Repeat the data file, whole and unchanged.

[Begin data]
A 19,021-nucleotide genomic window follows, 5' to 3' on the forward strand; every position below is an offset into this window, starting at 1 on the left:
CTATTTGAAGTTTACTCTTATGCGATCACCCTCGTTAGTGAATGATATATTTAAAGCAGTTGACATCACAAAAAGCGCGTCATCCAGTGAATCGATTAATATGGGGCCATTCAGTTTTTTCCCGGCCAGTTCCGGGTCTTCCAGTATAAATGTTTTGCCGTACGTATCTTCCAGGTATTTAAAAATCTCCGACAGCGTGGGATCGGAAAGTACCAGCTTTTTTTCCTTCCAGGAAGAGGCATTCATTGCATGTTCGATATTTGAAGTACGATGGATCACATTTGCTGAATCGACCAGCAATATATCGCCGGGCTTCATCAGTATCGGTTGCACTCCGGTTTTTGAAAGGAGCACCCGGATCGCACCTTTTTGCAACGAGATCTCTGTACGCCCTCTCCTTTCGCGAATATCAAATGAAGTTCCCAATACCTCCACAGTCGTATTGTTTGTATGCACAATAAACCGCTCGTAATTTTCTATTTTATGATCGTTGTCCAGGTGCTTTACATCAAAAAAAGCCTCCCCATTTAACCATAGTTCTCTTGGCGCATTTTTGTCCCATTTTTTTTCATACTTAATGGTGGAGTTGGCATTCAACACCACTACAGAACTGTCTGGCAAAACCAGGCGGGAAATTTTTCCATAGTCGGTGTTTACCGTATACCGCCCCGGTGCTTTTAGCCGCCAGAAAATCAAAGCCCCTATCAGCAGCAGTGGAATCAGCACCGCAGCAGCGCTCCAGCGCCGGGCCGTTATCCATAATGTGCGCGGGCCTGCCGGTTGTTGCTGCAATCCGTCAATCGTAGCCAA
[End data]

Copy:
A 19,021-nucleotide genomic window follows, 5' to 3' on the forward strand; every position below is an offset into this window, starting at 1 on the left:
CTATTTGAAGTTTACTCTTATGCGATCACCCTCGTTAGTGAATGATATATTTAAAGCAGTTGACATCACAAAAAGCGCGTCATCCAGTGAATCGATTAATATGGGGCCATTCAGTTTTTTCCCGGCCAGTTCCGGGTCTTCCAGTATAAATGTTTTGCCGTACGTATCTTCCAGGTATTTAAAAATCTCCGACAGCGTGGGATCGGAAAGTACCAGCTTTTTTTCCTTCCAGGAAGAGGCATTCATTGCATGTTCGATATTTGAAGTACGATGGATCACATTTGCTGAATCGACCAGCAATATATCGCCGGGCTTCATCAGTATCGGTTGCACTCCGGTTTTTGAAAGGAGCACCCGGATCGCACCTTTTTGCAACGAGATCTCTGTACGCCCTCTCCTTTCGCGAATATCAAATGAAGTTCCCAATACCTCCACAGTCGTATTGTTTGTATGCACAATAAACCGCTCGTAATTTTCTATTTTATGATCGTTGTCCAGGTGCTTTACATCAAAAAAAGCCTCCCCATTTAACCATAGTTCTCTTGGCGCATTTTTGTCCCATTTTTTTTCATACTTAATGGTGGAGTTGGCATTCAACACCACTACAGAACTGTCTGGCAAAACCAGGCGGGAAATTTTTCCATAGTCGGTGTTTACCGTATACCGCCCCGGTGCTTTTAGCCGCCAGAAAATCAAAGCCCCTATCAGCAGCAGTGGAATCAGCACCGCAGCAGCGCTCCAGCGCCGGGCCGTTATCCATAATGTGCGCGGGCCTGCCGGTTGTTGCTGCAATCCGTCAATCGTAGCCAA